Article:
// Breaking News:

Planned ResLife reforms delayed after staff opposition

//Breaking: Planned ResLife reforms delayed after staff opposition More

Hate Crime Awareness Week 2019: an interview with Figen Murray

Hate Crime Awareness Week 2019 took place from the 4th until the 10th February and featured a variety of events held across Greater Manchester.  The purpose of the week was to make people more aware of hate crime, how to report it and what can be done to prevent it, with the message of #WeStandTogether. Hate crime is defined as violent or offensive attacks committed against someone because of who they are (or the perception of who they are), based on factors such as race, religion or sexual orientation. Activities which took place included workshops, panel discussions and creative sessions aimed for all age groups and members of society; they were run by a variety of organisation like Greater Manchester Police and Manchester Young Lives.

Since the Manchester Arena bombing on the 22nd May 2017, it has been more important than ever before to encourage messages of positivity in the city. Events such as terror attacks can trigger a negative reaction as people try to deal with the trauma of the event, however, by becoming aware of what hate crime is people can transform this negativity into positivity.

During HCAW I spoke with Figen Murray, who lost her son Martyn Hett in the Manchester Arena attack. She frequently visits schools and universities to encourage people to transform hate into love.

This week was important for Figen as it made people more aware of hate crime and what can be done to prevent it. “Generally speaking HCAW is important, because there is so much bad feeling amongst people in society,” Figen told me. “We should actually look at our differences and unite…embrace our differences instead of feeling threatened by them.” Hate crimes results from a lack of understanding of others; this week serves to teach people about differences and that hate crime cannot be tolerated.

Considering that hate crime is such a serious problem, it can be prevented by encouraging small changes in people’s attitudes, so that they can transform hate into love. Figen regularly gives talks to pupils and students, inspiring them to act and think more positively. “I go around secondary schools, universities…I talk to them about kindness and going back to the basics”, Figen explained. For one exercise, she asks children to put pieces of paper with messages of kindness written on them in a box. “Its amazing what they come up with…kindness [is important] in the school community…[its about] teaching young people correct behaviour.”

A key feature of the week is the inclusion of people of all ages, and for Figen it’s crucial to get this message of positivity across at an early age. “[Its] totally important to include young people, because they are the future young adults, doctors, nurses, lawyers… [we should] make them stop and what they’re doing,” she explained.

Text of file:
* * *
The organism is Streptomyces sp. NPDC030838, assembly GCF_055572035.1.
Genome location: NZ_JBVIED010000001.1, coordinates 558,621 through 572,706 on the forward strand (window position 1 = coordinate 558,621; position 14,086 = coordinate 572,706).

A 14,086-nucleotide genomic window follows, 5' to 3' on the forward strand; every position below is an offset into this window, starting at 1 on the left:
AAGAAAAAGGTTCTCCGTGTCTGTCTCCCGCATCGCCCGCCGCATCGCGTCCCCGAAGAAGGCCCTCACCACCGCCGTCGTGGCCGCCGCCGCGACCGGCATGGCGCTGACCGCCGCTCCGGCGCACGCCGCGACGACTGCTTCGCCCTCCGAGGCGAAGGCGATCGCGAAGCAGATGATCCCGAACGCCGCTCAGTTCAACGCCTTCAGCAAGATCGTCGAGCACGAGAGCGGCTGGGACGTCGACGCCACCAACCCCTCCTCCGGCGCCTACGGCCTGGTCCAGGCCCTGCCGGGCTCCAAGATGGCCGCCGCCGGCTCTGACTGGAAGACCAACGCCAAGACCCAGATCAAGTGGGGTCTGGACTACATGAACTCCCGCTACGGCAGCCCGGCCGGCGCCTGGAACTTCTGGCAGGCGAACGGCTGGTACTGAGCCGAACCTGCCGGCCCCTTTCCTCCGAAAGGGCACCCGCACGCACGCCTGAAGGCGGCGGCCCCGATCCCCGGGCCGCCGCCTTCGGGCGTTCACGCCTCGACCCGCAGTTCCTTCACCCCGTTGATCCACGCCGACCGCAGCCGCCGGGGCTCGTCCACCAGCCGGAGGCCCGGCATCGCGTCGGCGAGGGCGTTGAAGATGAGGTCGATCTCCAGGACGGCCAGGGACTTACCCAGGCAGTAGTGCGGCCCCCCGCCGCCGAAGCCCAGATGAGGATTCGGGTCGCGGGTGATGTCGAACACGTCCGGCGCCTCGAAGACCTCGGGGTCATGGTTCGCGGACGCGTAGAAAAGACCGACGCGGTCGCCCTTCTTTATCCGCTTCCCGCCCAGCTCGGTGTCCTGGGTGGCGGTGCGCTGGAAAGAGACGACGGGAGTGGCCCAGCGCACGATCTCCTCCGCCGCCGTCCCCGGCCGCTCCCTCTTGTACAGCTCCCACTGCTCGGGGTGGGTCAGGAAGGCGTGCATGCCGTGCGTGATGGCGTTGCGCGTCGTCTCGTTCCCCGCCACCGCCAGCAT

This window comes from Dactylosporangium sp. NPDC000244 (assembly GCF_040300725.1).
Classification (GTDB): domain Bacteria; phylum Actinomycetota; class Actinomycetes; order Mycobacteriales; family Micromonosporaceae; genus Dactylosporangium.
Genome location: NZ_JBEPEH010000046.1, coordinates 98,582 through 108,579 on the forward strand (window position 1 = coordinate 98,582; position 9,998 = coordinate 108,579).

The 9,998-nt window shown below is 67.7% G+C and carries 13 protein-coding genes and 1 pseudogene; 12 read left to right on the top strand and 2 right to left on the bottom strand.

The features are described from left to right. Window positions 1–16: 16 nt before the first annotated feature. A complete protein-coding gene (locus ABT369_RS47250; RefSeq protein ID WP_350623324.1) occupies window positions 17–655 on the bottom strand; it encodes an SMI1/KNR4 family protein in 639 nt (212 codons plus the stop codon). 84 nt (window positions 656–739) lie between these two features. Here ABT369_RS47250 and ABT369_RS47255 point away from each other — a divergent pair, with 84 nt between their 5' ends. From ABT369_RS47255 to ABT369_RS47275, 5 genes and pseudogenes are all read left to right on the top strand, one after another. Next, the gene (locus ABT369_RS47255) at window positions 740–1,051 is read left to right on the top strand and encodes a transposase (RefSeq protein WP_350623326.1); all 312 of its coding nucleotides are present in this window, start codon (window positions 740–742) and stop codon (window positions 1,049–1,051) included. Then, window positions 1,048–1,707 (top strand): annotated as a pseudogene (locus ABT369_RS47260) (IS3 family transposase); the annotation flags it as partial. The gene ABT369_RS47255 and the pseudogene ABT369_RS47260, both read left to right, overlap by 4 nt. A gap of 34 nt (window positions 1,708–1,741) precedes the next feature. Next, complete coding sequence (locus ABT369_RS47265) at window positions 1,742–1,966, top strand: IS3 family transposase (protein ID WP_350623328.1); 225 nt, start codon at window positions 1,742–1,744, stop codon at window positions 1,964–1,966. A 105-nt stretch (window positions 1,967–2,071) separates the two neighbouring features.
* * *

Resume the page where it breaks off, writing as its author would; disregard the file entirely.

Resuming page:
Often it can be small things which can make a big difference, and for young people these changes can be made at home: “Make your parents a cup of tea instead of spending time on Snapchat…with technology people are very insular.” Figen mentioned how fostering the inquisitiveness of young people helps too: “Young people have genuine curiosity about other people’s culture and have greater respect towards others.”

Although Figen could not attend any of the events during the week, she could not emphasise enough the significance of HCAW: “It’s important to participate in these events.” Figen certainly spreads the message of transforming hate into love effectively with her school visits.

So what can we do to act against hatred? Figen had some useful ideas which can be incorporated into our daily lives: “Be kinder to one and other, be open, walk in other people’s shoes, be kind to others every day.” She warned that in today’s society with excessive social media, we’re at risk of “being wrapped up in ourselves”. Perhaps we need this message of positivity now more than ever.

Manchester has itself become a more loving and open place since the arena attack, as the community came together as the city recovered. “They [the people of Manchester] see the arena attack as a personal attack. The bee has gained additional meaning, gained solidarity…It wasn’t that long ago, don’t forget that day. It reminds us to unite.”

Although HCAW is just one week in a year, we should always be conscious of hate crime and take the time to change our attitude, transforming hate into love.

“I just want the world to be a better place, the people of Manchester can set a better example and be at the forefront of it all.”

Pin It on Pinterest

Share This